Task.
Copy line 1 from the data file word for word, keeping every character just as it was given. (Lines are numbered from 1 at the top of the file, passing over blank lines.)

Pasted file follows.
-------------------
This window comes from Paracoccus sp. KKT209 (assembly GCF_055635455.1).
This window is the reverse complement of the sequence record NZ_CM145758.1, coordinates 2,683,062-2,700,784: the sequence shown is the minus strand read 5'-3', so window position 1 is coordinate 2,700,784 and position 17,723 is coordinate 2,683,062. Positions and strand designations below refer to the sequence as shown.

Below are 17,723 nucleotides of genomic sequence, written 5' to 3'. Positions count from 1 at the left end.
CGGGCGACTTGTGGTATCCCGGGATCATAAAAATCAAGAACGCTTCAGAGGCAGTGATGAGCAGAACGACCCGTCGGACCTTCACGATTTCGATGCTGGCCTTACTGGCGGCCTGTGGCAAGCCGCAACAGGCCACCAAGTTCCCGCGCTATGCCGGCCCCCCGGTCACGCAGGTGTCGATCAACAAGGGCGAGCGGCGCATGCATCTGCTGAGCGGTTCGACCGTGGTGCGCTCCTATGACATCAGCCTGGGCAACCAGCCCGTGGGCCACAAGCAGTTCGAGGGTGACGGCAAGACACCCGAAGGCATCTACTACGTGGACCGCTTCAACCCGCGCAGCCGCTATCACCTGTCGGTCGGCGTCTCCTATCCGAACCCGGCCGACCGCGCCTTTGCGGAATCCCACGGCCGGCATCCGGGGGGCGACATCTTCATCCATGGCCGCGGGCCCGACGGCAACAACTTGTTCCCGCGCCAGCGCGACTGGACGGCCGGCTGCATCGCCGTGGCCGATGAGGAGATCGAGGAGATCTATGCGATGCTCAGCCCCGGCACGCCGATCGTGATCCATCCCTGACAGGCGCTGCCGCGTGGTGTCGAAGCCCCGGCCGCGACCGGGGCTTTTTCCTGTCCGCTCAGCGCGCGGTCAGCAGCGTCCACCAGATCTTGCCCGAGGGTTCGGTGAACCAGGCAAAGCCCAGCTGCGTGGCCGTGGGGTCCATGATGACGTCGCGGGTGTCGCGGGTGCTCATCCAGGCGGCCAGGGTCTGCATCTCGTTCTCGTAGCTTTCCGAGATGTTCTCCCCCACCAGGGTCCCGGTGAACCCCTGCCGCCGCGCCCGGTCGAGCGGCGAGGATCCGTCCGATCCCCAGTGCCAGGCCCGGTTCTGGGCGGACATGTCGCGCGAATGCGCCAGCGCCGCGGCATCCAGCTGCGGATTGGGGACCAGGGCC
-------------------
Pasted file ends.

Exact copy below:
This window comes from Paracoccus sp. KKT209 (assembly GCF_055635455.1).